Guest essay by Eric Worrall
The UK MET is celebrating that their new £97 million computer can now create slightly better 12 month predictions than tossing a coin.
The Met Office has shown it can predict the weather one year in advance with its new £97 million supercomputer.
Scientists believe they can now forecast with some accuracy the North Atlantic Oscillation (NAO) weather phenomenon in the Atlantic Ocean which largely governs the British winter.
The phenomenon forms because of low-pressure over Iceland and high pressure over the Azores in the Atlantic.
A large pressure difference brings increased westerly winds, cool summers and mild, rainy winters. In contrast when the difference is small there are fewer winds and Britain shivers in a big freeze during the winter months.
It was previously thought that the NAO was a chaotic system which could not be predicted but the Met Office has used a technique called ‘hindcasting’ to check whether their new supercomputer could have predicted past winters.
After looking back at weather data going back to 1981, they discovered that they could largely predict what the winter weather would have done for the past 35 years, a year in advance, with 62 per cent accuracy.
The abstract of the study;
Skilful predictions of the winter North Atlantic Oscillation one year ahead
The winter North Atlantic Oscillation is the primary mode of atmospheric variability in the North Atlantic region and has a profound influence on European and North American winter climate. Until recently, seasonal variability of the North Atlantic Oscillation was thought to be largely driven by chaotic and inherently unpredictable processes. However, latest generation seasonal forecasting systems have demonstrated significant skill in predicting the North Atlantic Oscillation when initialized a month before the onset of winter. Here we extend skilful dynamical model predictions to more than a year ahead. The skill increases greatly with ensemble size due to a spuriously small signal-to-noise ratio in the model, and consequently larger ensembles are projected to further increase the skill in predicting the North Atlantic Oscillation. We identify two sources of skill for second-winter forecasts of the North Atlantic Oscillation: climate variability in the tropical Pacific region and predictable effects of solar forcing on the stratospheric polar vortex strength. We also identify model biases in Arctic sea ice that, if reduced, may further increase skill. Our results open possibilities for a range of new climate services, including for the transport, energy, water management and insurance sectors.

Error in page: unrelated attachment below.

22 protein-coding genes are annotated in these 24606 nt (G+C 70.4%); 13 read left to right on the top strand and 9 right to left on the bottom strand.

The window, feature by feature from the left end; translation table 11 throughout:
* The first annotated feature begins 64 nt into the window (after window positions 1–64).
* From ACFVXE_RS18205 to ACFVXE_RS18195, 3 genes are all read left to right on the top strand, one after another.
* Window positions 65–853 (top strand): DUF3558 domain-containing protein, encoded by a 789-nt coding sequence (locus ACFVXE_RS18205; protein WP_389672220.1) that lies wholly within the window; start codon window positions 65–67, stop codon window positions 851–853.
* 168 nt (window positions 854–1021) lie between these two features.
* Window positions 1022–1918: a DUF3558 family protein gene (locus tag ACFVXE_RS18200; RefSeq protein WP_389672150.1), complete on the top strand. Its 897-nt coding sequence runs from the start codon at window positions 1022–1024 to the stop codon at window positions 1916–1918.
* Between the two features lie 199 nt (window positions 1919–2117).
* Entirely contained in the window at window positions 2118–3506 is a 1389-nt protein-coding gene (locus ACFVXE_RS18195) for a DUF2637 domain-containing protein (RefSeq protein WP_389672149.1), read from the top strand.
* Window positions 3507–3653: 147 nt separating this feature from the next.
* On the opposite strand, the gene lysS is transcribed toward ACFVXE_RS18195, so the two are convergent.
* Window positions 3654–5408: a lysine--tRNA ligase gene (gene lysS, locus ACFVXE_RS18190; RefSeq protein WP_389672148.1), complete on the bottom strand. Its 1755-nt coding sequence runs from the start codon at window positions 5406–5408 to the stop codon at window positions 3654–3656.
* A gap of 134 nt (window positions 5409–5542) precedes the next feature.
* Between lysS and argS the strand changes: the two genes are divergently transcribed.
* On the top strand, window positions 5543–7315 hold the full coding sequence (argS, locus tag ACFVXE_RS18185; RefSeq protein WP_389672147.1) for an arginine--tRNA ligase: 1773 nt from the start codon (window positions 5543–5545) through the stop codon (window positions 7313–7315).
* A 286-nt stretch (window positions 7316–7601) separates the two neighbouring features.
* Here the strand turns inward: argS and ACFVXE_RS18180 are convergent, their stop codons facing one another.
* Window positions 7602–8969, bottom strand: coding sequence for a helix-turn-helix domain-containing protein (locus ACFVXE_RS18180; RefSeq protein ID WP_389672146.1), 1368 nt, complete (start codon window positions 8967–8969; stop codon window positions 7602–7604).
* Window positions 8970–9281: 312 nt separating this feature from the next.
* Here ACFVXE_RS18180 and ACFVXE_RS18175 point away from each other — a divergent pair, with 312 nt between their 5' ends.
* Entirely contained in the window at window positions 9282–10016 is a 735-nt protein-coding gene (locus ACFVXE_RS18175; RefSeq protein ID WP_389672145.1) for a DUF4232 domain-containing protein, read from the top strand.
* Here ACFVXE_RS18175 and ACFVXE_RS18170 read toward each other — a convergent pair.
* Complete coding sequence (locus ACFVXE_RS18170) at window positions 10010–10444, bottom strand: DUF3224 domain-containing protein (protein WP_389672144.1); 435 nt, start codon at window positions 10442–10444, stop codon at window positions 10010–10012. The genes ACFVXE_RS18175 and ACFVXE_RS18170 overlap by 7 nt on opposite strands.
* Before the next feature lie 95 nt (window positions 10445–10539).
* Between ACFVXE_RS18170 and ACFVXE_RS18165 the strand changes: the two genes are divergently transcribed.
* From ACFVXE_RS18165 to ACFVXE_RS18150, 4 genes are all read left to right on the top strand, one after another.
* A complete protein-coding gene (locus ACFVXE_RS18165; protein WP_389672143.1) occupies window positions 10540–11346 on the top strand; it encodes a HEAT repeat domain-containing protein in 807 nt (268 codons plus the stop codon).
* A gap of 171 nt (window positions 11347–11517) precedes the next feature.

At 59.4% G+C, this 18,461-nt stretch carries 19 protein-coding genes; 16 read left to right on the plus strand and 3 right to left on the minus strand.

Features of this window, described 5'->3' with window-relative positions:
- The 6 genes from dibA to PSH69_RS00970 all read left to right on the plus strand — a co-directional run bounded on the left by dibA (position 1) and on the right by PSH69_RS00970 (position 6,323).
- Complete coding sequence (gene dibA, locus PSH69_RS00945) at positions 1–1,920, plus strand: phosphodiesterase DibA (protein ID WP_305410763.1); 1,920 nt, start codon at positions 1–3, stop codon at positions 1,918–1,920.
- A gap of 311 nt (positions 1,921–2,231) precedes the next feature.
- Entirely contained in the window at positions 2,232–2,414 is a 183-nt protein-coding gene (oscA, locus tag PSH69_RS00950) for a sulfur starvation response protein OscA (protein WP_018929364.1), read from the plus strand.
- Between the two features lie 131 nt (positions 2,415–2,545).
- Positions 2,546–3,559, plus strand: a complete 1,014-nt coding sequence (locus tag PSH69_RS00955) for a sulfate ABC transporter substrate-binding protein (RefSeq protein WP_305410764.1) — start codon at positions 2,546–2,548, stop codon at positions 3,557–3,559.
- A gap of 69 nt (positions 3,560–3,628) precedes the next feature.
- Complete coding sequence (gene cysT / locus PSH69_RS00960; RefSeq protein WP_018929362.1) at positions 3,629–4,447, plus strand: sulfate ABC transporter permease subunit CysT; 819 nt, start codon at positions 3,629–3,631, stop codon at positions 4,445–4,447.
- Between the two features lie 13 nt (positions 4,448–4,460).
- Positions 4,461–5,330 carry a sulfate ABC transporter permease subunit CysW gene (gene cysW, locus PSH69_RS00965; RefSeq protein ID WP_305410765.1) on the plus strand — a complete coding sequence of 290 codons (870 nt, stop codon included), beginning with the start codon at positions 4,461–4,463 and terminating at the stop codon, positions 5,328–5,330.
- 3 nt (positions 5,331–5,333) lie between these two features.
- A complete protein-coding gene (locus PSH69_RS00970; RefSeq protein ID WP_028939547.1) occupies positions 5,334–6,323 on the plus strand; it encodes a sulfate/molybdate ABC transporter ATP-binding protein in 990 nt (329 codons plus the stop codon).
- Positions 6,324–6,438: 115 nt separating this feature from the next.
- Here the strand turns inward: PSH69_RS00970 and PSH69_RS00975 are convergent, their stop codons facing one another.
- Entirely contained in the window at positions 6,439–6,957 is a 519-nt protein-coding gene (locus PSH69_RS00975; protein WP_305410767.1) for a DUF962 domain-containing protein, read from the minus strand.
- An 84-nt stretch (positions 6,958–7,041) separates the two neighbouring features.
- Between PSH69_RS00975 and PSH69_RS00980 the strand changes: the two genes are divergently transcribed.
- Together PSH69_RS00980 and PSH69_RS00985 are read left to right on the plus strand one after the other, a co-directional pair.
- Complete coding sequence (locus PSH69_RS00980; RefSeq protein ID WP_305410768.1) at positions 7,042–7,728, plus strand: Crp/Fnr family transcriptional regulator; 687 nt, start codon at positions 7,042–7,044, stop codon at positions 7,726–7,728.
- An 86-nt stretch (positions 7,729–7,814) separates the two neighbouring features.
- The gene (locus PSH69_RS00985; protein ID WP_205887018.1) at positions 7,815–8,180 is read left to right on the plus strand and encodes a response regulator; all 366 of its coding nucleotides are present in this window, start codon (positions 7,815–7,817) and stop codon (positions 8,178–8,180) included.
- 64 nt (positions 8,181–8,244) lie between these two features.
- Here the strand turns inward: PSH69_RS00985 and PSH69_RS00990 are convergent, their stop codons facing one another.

Read more (paywalled): http://www.nature.com/ngeo/journal/vaop/ncurrent/full/ngeo2824.html
It will be fascinating to see whether the new forecast system delivers. A lot of models which can hindcast successfully don’t survive contact with reality.
Imagine building a model for predicting lottery wins. With enough effort your model could be coerced into accurately hindcasting past lottery results. But it is very unlikely your lottery model would be able to predict future draws. Fitting a model to a limited data set is often not the same thing as accurately modelling the physics behind the data.